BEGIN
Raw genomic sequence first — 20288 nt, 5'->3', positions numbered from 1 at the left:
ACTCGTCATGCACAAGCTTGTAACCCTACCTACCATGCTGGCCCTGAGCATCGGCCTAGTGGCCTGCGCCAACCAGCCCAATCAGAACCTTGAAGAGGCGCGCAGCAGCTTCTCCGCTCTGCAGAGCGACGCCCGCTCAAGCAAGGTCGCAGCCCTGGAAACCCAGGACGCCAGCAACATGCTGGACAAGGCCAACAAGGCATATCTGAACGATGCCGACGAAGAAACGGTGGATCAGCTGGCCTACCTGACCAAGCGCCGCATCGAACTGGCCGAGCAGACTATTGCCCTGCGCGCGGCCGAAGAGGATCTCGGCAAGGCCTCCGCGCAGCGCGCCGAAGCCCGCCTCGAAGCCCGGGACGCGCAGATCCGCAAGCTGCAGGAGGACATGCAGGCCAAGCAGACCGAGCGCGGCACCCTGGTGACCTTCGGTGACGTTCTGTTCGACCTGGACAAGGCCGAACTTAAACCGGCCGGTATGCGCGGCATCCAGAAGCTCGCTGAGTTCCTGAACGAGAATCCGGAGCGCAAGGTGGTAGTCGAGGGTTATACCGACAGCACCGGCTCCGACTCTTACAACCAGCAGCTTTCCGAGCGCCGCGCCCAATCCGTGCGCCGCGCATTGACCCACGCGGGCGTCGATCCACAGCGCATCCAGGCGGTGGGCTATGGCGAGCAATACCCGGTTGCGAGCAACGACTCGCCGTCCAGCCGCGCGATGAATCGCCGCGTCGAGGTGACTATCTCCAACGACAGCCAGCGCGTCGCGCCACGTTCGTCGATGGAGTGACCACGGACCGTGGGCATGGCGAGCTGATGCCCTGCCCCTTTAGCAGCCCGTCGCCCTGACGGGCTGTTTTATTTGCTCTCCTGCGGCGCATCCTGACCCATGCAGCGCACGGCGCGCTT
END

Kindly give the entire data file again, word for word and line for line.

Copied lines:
Raw genomic sequence first — 20288 nt, 5'->3', positions numbered from 1 at the left:
ACTCGTCATGCACAAGCTTGTAACCCTACCTACCATGCTGGCCCTGAGCATCGGCCTAGTGGCCTGCGCCAACCAGCCCAATCAGAACCTTGAAGAGGCGCGCAGCAGCTTCTCCGCTCTGCAGAGCGACGCCCGCTCAAGCAAGGTCGCAGCCCTGGAAACCCAGGACGCCAGCAACATGCTGGACAAGGCCAACAAGGCATATCTGAACGATGCCGACGAAGAAACGGTGGATCAGCTGGCCTACCTGACCAAGCGCCGCATCGAACTGGCCGAGCAGACTATTGCCCTGCGCGCGGCCGAAGAGGATCTCGGCAAGGCCTCCGCGCAGCGCGCCGAAGCCCGCCTCGAAGCCCGGGACGCGCAGATCCGCAAGCTGCAGGAGGACATGCAGGCCAAGCAGACCGAGCGCGGCACCCTGGTGACCTTCGGTGACGTTCTGTTCGACCTGGACAAGGCCGAACTTAAACCGGCCGGTATGCGCGGCATCCAGAAGCTCGCTGAGTTCCTGAACGAGAATCCGGAGCGCAAGGTGGTAGTCGAGGGTTATACCGACAGCACCGGCTCCGACTCTTACAACCAGCAGCTTTCCGAGCGCCGCGCCCAATCCGTGCGCCGCGCATTGACCCACGCGGGCGTCGATCCACAGCGCATCCAGGCGGTGGGCTATGGCGAGCAATACCCGGTTGCGAGCAACGACTCGCCGTCCAGCCGCGCGATGAATCGCCGCGTCGAGGTGACTATCTCCAACGACAGCCAGCGCGTCGCGCCACGTTCGTCGATGGAGTGACCACGGACCGTGGGCATGGCGAGCTGATGCCCTGCCCCTTTAGCAGCCCGTCGCCCTGACGGGCTGTTTTATTTGCTCTCCTGCGGCGCATCCTGACCCATGCAGCGCACGGCGCGCTT